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I asked Carol about Gaza, a narrow strip of land along the Mediterranean where hundreds of thousands of refugees had rested after fleeing the violence of the various Arab-Israeli wars.

“I used to go down to Gaza once a week. I hated the place. It’s a horrible place. So much human misery; so much dirt; there are no drains in the camps. In the summer it’s not so bad; everything dries up. But in winter when the sand becomes muddy and greasy, you can imagine what it’s like.”

Before the troubles, she added, Gaza had fertile soil, beautiful orange groves and abundant vegetable gardens. But this changed “when all you have is thousands of refugees and ghastly living conditions.”

The Gazans, she said, “were cut off from so much. They were trained to hate foreigners, especially the Brits and the Americans.”

Although Carol left the Holy Land nearly 12 years ago, her memory is quite vivid. Her numerous and often humorous descriptions and sketches of people, politics and situations could not possibly fit the limited space here. But I will conclude with her description of Ephpheta School for the Hearing Impaired, which was founded by Pope Paul VI after his visit to the Holy Land in 1964.

“It was well known that the pope had a great feeling for the deaf. Now Archbishop Pio Laghi, then the Holy See’s apostolic delegate in Jerusalem, was responsible for all the big breakthroughs in the Holy Land. He established Ephpheta.

“An Italian order of nuns, known as the St. Dorothy Sisters, have worked in the Holy Land for years. They are well known for their work with the deaf and the mentally handicapped. They use modern methods; they are highly trained and efficient.”

The school was “beautifully furnished, it had very modern equipment for testingdeafness and there existed an atmosphere of happiness. All education was given orally. They were tutored daily in speech and expected to lip-read and speak in response.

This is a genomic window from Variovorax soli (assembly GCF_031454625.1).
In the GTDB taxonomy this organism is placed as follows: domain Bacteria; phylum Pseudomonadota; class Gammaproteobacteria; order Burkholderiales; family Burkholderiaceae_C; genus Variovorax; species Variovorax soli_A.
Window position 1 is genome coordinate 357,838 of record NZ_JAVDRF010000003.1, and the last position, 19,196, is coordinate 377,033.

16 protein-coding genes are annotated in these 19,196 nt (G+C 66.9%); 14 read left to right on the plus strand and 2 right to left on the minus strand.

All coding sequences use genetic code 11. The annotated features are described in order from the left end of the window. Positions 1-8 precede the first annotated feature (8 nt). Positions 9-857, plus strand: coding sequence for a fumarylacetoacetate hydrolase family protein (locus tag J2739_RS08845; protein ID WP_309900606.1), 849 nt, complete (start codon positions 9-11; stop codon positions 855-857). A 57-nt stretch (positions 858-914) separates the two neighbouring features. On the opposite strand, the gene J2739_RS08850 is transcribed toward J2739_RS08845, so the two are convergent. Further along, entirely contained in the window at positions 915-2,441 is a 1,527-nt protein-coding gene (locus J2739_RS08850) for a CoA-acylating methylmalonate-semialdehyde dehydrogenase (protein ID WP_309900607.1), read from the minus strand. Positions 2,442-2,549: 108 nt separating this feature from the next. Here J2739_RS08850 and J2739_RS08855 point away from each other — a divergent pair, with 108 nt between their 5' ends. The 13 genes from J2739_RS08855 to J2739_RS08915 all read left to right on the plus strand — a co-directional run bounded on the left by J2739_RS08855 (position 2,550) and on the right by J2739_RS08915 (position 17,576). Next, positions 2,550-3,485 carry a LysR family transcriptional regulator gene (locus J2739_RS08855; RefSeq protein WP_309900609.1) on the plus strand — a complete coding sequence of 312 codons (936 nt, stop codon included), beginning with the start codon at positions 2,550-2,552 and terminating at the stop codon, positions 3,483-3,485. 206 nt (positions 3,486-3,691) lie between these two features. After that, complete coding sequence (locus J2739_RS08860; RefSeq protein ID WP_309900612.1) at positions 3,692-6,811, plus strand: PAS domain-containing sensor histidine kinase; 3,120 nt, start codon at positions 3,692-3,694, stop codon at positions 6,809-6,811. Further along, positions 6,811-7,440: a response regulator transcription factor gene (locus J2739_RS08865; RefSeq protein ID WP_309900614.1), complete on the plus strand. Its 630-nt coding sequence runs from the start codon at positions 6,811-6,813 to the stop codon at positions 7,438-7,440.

I am devoted to the people from the United States, but they are easily moved to tears. The children could never understand their American visitors who stood and wept over them. They would turn to me and ask, ‘Why? What are they weeping about?’ It was difficult to explain that what for the children was happiness – they were communicating, they were beautifully clothed, they had beautiful beds, they had everything (and remember some of these children had to be taught how to use the lavatory) – they were amazed that people thought they were something to mourn over. They thought they were something to rejoice over. They were right.

“Ephpheta has now developed to the point where children are brought for testing at the age of a few months if their hearing is in question. Later, while they are still below school age, the sisters have a preschool, where the children begin to learn, begin to lip-read, begin all the skills that they will later have to learn.

“I have visited Ephpheta every time I have returned to the Holy Land. The children are still the same and the effect upon the children is still the same. The children are speaking and I can understand them.”

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Michael La Civita is the editor of Catholic Near East.

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Tags: Refugees CNEWA Gaza Strip/West Bank Palestine